Using sed and awk Together

In UNIX, pipes can be used to pass the output from one program as input to the next program. Let’s look at a few examples that combine sed and awk to produce a report. The sed script that replaced the postal abbreviation of a state with its full name is general enough that it might be used again as a script file named nameState:

$ cat nameState
s/ CA/, California/
s/ MA/, Massachusetts/
s/ OK/, Oklahoma/
s/ PA/, Pennsylvania/
s/ VA/, Virginia/

Of course, you’d want to handle all states, not just five, and if you were running it on documents other than mailing lists, you should make sure that it does not make unwanted replacements.

The output for this program, using the input file list, is the same as we have already seen. In the next example, the output produced by nameState is piped to an awk program that extracts the name of the state from each record.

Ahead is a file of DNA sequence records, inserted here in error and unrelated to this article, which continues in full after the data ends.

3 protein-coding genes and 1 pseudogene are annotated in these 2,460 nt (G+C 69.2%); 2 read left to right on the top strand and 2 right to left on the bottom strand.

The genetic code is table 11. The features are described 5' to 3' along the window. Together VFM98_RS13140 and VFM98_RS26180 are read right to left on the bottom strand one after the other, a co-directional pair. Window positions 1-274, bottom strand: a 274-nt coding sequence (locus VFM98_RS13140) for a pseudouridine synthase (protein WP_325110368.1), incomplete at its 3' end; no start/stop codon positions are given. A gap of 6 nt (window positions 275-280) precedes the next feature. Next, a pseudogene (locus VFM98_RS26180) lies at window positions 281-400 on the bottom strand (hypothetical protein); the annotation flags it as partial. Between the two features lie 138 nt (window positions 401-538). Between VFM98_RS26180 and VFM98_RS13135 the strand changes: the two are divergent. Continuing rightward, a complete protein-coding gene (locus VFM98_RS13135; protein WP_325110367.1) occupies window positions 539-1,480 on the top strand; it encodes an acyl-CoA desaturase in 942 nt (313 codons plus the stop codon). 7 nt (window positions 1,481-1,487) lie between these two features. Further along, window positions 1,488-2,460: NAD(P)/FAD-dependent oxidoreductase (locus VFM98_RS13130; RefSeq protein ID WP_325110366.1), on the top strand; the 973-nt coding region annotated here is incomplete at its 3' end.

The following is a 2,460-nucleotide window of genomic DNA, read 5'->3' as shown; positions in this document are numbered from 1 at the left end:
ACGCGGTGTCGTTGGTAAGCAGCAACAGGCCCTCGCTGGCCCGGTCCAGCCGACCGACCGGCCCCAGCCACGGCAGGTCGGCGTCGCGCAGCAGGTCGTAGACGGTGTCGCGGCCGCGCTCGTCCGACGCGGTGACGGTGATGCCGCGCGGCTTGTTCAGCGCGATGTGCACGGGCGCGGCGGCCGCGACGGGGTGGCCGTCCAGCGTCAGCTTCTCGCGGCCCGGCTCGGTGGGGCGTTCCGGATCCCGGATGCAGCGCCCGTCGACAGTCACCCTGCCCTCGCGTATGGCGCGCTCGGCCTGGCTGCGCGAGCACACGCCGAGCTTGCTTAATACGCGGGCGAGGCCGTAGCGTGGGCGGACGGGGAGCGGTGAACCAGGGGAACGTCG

$ sed -f nameState list | awk -F, '{ print $4 }'

The awk program is processing the output produced by the sed script. Remember that the sed script replaces the abbreviation with a comma and the full name of the state. In effect, it splits the third field containing the city and state into two fields. “$4” references the fourth field.

What we are doing here could be done completely in sed, but probably with more difficulty and less generality. Also, since awk allows you to replace the string you match, you could achieve ...

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